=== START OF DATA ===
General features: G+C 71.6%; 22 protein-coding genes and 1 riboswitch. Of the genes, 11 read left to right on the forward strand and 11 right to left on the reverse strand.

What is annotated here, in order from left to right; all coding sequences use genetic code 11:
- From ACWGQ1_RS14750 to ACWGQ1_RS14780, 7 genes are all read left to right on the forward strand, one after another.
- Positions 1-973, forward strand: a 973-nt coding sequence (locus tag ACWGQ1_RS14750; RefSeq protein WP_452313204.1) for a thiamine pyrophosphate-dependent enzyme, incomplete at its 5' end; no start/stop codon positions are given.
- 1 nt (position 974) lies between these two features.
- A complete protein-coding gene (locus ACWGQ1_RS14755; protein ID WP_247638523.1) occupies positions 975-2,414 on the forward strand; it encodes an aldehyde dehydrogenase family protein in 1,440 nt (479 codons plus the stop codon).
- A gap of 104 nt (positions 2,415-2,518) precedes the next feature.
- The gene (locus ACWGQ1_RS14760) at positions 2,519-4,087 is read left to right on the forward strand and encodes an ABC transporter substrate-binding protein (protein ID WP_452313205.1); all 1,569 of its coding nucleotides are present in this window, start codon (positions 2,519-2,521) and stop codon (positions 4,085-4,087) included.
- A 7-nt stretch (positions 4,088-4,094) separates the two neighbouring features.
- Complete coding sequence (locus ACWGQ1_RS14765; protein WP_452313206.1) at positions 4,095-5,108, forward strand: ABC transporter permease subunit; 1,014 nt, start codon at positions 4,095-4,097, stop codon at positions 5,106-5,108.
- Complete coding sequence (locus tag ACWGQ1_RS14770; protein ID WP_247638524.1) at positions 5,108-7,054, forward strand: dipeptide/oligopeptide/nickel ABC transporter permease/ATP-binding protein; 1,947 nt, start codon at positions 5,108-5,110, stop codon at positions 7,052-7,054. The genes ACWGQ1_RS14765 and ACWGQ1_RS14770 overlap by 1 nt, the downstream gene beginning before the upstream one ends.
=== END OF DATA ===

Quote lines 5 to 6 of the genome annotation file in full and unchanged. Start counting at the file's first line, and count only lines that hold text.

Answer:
- 1 nt (position 974) lies between these two features.
- A complete protein-coding gene (locus ACWGQ1_RS14755; protein ID WP_247638523.1) occupies positions 975-2,414 on the forward strand; it encodes an aldehyde dehydrogenase family protein in 1,440 nt (479 codons plus the stop codon).